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Author`s 40-year search for story behind `Chitty Chitty Bang Bang`

18-Aug-2008 • Literary

Almost everyone will have seen the film Chitty Bang Bang and can even hum the theme tune, but few know the story behind the story - reports Hunts Post.

After nearly 40 years of research, Upwood author David Paine, has published just that - a book which traces the family behind the cars and their extraordinary lifestyle.

The Zborowski Inheritance tells the story of the Sabriskie/Zborowski family - who went on to build the famous racing cars featured in Ian Fleming's book.

It starts in 1638 when Albert Sabriskie fled Poland to live in America and follows the family into their lives as millionaires.

Mr Paine, who is also chairman of Upwood Parish Council, said he has taken four decades to finish the book because at one point the trail went completely cold.

He told The Hunts Post: "I started by interviewing the people who knew the family who were then in their 60s and 70s, but once I had done that, I realised I didn't know where else to go.

"Then with the coming of the internet, I realised I could type in 'Zborowski' and find they were in New Hampshire and New York. Suddenly in 2001, there was an explosion of information."

Mr Paine, 72, a retired manager and accountant has always written as a hobby and is a member of a creative writing group in Ramsey.

He discovered that although Albert Sabriskie arrived in America penniless, he started farming in New Jersey and was soon earning enough to get married and start a family.

His sons followed in his footsteps, becoming wealthier through each generation. When Martin Sabriskie died in 1875 he left around £44m to his son, Elliott, and daughter Anna and decreed that Elliott adopt the title Count and change his name to Zborowski.

Elliott was a playboy, keen on hunting, polo and travel until in 1899 he found an interest in cars and bought a De Dion. His enthusiasm for motor sport was born and in 1902 he came second in the Paris to Vienna Road Race, driving a 40 horse power Mercedes.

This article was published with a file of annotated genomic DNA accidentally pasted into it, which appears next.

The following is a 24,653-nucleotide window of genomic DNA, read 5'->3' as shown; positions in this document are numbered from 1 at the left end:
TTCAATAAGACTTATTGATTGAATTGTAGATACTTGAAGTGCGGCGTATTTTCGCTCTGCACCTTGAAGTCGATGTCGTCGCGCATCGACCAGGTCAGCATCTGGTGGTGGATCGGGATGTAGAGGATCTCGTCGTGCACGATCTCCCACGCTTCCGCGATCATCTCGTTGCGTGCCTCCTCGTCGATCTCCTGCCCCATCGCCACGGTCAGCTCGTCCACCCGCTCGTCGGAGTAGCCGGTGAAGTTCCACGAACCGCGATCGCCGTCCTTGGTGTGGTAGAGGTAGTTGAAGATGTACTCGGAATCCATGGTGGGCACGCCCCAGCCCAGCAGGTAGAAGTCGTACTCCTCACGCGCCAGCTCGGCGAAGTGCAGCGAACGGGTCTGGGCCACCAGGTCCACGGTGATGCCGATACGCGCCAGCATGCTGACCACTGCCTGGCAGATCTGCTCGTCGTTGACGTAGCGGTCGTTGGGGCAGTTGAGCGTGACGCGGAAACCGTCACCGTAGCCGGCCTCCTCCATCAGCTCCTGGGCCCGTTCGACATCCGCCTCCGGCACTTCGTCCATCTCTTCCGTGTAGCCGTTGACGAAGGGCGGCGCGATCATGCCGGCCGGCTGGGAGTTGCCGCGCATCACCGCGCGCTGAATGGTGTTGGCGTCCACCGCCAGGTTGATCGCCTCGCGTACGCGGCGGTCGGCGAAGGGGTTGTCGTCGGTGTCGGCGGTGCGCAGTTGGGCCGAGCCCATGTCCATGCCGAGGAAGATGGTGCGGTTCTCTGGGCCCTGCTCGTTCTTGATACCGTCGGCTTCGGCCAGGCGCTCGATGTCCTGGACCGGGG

In April 1903 he entered the infamous hill climb up the Corniche Road from Nice to La Turbie, driving a 60 horse power Mercedes. On the first bend he lost control and was killed.

He left a widow, the Countess Margaret and an eight-year old-son Louis.

Louis grew up wanting to drive a Mercedes factory team car - and after the Great War, in 1919, started building Chitty Bang Bang, using a 10-year-old chassis and an aeroplane engine.

He raced this monster at Brooklands, along with some of his collection of other cars, but that did not satisfy him, so he built another car, called Chitty Chitty Bang Bang.

But his ambition was to drive for Mercedes and in 1924 he got the opportunity to enter the Italian Grand Prix at Monza. On the 44th lap he lost control and was killed.

The car, left derelict for years in a garage in Kent, was restored after a chance discovery by an enthusiast, Peter Harris Mayes. He was driving it near Sandwich in Kent one day when he stopped at a railway crossing and James Bond author Ian Fleming was behind him in the queue.

The two started talking about the car and from that Fleming wrote his children's book.

Mr Paine started his long affair with the family and the car in 1966 when he was asked to pick a motoring pioneer and write 1,500 words on him for a publisher he worked for.

"The publisher's original project never took off but the family has always held a fascination for me."

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